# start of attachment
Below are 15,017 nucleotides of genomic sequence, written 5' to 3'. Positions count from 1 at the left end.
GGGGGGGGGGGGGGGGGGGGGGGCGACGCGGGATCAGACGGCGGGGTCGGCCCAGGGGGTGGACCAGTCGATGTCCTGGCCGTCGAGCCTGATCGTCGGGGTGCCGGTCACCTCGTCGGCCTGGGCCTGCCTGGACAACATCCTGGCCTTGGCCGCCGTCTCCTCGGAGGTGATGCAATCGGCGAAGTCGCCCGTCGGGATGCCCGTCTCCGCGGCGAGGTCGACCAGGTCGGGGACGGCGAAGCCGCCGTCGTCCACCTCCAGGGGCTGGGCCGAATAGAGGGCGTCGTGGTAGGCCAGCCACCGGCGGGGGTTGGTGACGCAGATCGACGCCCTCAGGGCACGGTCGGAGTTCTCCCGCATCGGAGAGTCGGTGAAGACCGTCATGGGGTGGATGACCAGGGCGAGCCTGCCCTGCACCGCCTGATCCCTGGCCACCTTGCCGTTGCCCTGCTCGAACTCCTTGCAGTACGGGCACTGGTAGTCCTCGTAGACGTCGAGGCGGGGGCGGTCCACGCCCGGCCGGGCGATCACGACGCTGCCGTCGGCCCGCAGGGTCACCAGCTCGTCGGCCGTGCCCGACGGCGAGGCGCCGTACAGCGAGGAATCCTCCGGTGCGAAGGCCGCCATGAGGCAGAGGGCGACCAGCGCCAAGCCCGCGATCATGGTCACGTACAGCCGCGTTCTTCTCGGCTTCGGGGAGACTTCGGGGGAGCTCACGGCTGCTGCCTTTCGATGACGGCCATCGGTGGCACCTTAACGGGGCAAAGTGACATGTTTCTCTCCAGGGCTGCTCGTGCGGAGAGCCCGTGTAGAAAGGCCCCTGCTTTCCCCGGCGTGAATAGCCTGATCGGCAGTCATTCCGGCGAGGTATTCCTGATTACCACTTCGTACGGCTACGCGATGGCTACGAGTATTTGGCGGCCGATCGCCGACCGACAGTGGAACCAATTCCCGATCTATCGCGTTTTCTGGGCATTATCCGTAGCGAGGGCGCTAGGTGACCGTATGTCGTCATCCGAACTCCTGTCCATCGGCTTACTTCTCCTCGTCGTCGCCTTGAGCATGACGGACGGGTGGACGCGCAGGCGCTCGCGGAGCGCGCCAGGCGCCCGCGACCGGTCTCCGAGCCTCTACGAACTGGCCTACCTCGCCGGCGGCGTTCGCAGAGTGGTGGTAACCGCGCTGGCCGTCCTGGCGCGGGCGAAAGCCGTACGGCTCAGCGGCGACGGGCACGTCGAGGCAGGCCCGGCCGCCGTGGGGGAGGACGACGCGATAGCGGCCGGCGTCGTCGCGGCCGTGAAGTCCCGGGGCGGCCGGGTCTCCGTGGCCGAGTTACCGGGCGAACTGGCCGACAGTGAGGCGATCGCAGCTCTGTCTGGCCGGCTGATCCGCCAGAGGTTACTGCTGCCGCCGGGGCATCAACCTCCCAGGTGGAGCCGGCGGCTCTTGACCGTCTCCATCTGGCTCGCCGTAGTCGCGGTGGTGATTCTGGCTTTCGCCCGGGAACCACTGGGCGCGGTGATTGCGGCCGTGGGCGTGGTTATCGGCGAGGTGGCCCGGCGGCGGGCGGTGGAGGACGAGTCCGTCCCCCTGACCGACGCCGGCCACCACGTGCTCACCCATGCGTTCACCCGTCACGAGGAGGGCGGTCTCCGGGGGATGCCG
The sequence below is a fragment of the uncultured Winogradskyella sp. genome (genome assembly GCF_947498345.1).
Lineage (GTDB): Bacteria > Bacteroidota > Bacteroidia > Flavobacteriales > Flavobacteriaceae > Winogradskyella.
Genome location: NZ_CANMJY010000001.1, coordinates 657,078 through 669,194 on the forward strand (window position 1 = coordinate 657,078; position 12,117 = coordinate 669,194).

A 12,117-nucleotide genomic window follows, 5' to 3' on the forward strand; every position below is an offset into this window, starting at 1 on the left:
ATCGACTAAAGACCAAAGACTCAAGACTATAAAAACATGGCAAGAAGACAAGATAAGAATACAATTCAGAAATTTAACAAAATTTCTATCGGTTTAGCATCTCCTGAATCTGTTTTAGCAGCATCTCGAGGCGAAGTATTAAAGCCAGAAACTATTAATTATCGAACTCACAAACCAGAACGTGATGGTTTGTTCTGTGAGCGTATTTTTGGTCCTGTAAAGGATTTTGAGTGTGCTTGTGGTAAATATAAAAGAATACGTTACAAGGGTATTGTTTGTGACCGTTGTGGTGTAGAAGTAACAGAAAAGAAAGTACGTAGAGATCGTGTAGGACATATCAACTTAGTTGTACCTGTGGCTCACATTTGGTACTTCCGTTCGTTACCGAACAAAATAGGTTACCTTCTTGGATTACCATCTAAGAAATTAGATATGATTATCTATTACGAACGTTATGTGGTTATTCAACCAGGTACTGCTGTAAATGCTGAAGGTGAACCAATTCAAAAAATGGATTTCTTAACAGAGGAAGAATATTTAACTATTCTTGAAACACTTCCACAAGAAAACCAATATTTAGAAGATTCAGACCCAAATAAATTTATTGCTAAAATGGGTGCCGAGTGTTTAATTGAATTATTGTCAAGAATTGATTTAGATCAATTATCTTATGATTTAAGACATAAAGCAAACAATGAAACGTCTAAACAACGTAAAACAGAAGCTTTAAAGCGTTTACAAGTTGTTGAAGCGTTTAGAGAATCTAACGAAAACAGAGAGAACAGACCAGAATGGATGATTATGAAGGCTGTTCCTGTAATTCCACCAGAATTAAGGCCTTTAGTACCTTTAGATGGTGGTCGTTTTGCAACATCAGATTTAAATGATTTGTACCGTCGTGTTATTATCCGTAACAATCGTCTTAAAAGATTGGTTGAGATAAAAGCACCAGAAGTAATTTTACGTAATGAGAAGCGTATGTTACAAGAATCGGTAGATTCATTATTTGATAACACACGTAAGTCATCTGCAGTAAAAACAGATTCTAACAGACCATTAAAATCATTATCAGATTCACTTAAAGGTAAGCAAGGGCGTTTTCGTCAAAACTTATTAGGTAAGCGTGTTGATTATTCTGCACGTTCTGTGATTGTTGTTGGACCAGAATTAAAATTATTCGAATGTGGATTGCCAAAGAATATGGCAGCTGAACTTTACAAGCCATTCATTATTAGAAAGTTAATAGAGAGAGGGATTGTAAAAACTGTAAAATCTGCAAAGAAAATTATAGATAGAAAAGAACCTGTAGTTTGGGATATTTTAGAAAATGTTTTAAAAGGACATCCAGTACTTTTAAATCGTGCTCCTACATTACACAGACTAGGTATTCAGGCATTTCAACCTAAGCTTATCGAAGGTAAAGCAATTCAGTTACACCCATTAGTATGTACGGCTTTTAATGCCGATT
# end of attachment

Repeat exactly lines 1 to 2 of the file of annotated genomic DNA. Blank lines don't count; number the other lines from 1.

Below are 15,017 nucleotides of genomic sequence, written 5' to 3'. Positions count from 1 at the left end.
GGGGGGGGGGGGGGGGGGGGGGGCGACGCGGGATCAGACGGCGGGGTCGGCCCAGGGGGTGGACCAGTCGATGTCCTGGCCGTCGAGCCTGATCGTCGGGGTGCCGGTCACCTCGTCGGCCTGGGCCTGCCTGGACAACATCCTGGCCTTGGCCGCCGTCTCCTCGGAGGTGATGCAATCGGCGAAGTCGCCCGTCGGGATGCCCGTCTCCGCGGCGAGGTCGACCAGGTCGGGGACGGCGAAGCCGCCGTCGTCCACCTCCAGGGGCTGGGCCGAATAGAGGGCGTCGTGGTAGGCCAGCCACCGGCGGGGGTTGGTGACGCAGATCGACGCCCTCAGGGCACGGTCGGAGTTCTCCCGCATCGGAGAGTCGGTGAAGACCGTCATGGGGTGGATGACCAGGGCGAGCCTGCCCTGCACCGCCTGATCCCTGGCCACCTTGCCGTTGCCCTGCTCGAACTCCTTGCAGTACGGGCACTGGTAGTCCTCGTAGACGTCGAGGCGGGGGCGGTCCACGCCCGGCCGGGCGATCACGACGCTGCCGTCGGCCCGCAGGGTCACCAGCTCGTCGGCCGTGCCCGACGGCGAGGCGCCGTACAGCGAGGAATCCTCCGGTGCGAAGGCCGCCATGAGGCAGAGGGCGACCAGCGCCAAGCCCGCGATCATGGTCACGTACAGCCGCGTTCTTCTCGGCTTCGGGGAGACTTCGGGGGAGCTCACGGCTGCTGCCTTTCGATGACGGCCATCGGTGGCACCTTAACGGGGCAAAGTGACATGTTTCTCTCCAGGGCTGCTCGTGCGGAGAGCCCGTGTAGAAAGGCCCCTGCTTTCCCCGGCGTGAATAGCCTGATCGGCAGTCATTCCGGCGAGGTATTCCTGATTACCACTTCGTACGGCTACGCGATGGCTACGAGTATTTGGCGGCCGATCGCCGACCGACAGTGGAACCAATTCCCGATCTATCGCGTTTTCTGGGCATTATCCGTAGCGAGGGCGCTAGGTGACCGTATGTCGTCATCCGAACTCCTGTCCATCGGCTTACTTCTCCTCGTCGTCGCCTTGAGCATGACGGACGGGTGGACGCGCAGGCGCTCGCGGAGCGCGCCAGGCGCCCGCGACCGGTCTCCGAGCCTCTACGAACTGGCCTACCTCGCCGGCGGCGTTCGCAGAGTGGTGGTAACCGCGCTGGCCGTCCTGGCGCGGGCGAAAGCCGTACGGCTCAGCGGCGACGGGCACGTCGAGGCAGGCCCGGCCGCCGTGGGGGAGGACGACGCGATAGCGGCCGGCGTCGTCGCGGCCGTGAAGTCCCGGGGCGGCCGGGTCTCCGTGGCCGAGTTACCGGGCGAACTGGCCGACAGTGAGGCGATCGCAGCTCTGTCTGGCCGGCTGATCCGCCAGAGGTTACTGCTGCCGCCGGGGCATCAACCTCCCAGGTGGAGCCGGCGGCTCTTGACCGTCTCCATCTGGCTCGCCGTAGTCGCGGTGGTGATTCTGGCTTTCGCCCGGGAACCACTGGGCGCGGTGATTGCGGCCGTGGGCGTGGTTATCGGCGAGGTGGCCCGGCGGCGGGCGGTGGAGGACGAGTCCGTCCCCCTGACCGACGCCGGCCACCACGTGCTCACCCATGCGTTCACCCGTCACGAGGAGGGCGGTCTCCGGGGGATGCCG